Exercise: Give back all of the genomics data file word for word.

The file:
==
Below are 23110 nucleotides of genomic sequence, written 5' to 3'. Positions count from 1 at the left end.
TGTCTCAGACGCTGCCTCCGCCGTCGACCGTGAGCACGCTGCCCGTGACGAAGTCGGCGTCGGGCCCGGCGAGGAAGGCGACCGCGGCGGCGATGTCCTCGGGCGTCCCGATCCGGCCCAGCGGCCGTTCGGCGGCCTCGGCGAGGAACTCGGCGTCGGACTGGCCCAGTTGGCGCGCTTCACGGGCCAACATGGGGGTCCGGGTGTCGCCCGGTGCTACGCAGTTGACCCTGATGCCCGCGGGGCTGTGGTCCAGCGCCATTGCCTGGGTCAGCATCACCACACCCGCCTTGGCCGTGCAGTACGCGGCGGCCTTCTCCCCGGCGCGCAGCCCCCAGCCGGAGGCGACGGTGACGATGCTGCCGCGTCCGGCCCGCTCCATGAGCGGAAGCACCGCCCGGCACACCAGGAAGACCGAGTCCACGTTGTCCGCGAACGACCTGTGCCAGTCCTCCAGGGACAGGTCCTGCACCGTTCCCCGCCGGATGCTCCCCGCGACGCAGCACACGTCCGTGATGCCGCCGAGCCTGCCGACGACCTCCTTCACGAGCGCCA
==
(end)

Below are 23110 nucleotides of genomic sequence, written 5' to 3'. Positions count from 1 at the left end.
TGTCTCAGACGCTGCCTCCGCCGTCGACCGTGAGCACGCTGCCCGTGACGAAGTCGGCGTCGGGCCCGGCGAGGAAGGCGACCGCGGCGGCGATGTCCTCGGGCGTCCCGATCCGGCCCAGCGGCCGTTCGGCGGCCTCGGCGAGGAACTCGGCGTCGGACTGGCCCAGTTGGCGCGCTTCACGGGCCAACATGGGGGTCCGGGTGTCGCCCGGTGCTACGCAGTTGACCCTGATGCCCGCGGGGCTGTGGTCCAGCGCCATTGCCTGGGTCAGCATCACCACACCCGCCTTGGCCGTGCAGTACGCGGCGGCCTTCTCCCCGGCGCGCAGCCCCCAGCCGGAGGCGACGGTGACGATGCTGCCGCGTCCGGCCCGCTCCATGAGCGGAAGCACCGCCCGGCACACCAGGAAGACCGAGTCCACGTTGTCCGCGAACGACCTGTGCCAGTCCTCCAGGGACAGGTCCTGCACCGTTCCCCGCCGGATGCTCCCCGCGACGCAGCACACGTCCGTGATGCCGCCGAGCCTGCCGACGACCTCCTTCACGAGCGCCA